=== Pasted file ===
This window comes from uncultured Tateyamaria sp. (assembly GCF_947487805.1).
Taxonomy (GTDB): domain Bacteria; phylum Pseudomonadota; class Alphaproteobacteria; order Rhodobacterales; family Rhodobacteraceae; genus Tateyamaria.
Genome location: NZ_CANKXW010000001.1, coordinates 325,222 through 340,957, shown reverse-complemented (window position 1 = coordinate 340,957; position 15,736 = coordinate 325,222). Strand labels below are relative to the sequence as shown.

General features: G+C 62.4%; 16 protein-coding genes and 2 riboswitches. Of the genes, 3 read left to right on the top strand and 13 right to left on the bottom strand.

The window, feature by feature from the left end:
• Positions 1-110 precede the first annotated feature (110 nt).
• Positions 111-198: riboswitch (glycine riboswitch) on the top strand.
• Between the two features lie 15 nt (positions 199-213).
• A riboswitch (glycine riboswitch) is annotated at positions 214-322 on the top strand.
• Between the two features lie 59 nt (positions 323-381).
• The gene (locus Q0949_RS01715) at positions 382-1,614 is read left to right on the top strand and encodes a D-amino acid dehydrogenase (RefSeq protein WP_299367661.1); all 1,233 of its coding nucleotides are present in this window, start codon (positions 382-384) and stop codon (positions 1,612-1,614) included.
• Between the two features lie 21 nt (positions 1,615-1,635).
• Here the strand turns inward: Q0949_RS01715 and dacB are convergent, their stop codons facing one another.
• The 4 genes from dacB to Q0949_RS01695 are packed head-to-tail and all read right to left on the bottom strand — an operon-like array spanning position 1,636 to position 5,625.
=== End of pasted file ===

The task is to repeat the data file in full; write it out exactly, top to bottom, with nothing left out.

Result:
This window comes from uncultured Tateyamaria sp. (assembly GCF_947487805.1).
Taxonomy (GTDB): domain Bacteria; phylum Pseudomonadota; class Alphaproteobacteria; order Rhodobacterales; family Rhodobacteraceae; genus Tateyamaria.
Genome location: NZ_CANKXW010000001.1, coordinates 325,222 through 340,957, shown reverse-complemented (window position 1 = coordinate 340,957; position 15,736 = coordinate 325,222). Strand labels below are relative to the sequence as shown.

General features: G+C 62.4%; 16 protein-coding genes and 2 riboswitches. Of the genes, 3 read left to right on the top strand and 13 right to left on the bottom strand.

The window, feature by feature from the left end:
• Positions 1-110 precede the first annotated feature (110 nt).
• Positions 111-198: riboswitch (glycine riboswitch) on the top strand.
• Between the two features lie 15 nt (positions 199-213).
• A riboswitch (glycine riboswitch) is annotated at positions 214-322 on the top strand.
• Between the two features lie 59 nt (positions 323-381).
• The gene (locus Q0949_RS01715) at positions 382-1,614 is read left to right on the top strand and encodes a D-amino acid dehydrogenase (RefSeq protein WP_299367661.1); all 1,233 of its coding nucleotides are present in this window, start codon (positions 382-384) and stop codon (positions 1,612-1,614) included.
• Between the two features lie 21 nt (positions 1,615-1,635).
• Here the strand turns inward: Q0949_RS01715 and dacB are convergent, their stop codons facing one another.
• The 4 genes from dacB to Q0949_RS01695 are packed head-to-tail and all read right to left on the bottom strand — an operon-like array spanning position 1,636 to position 5,625.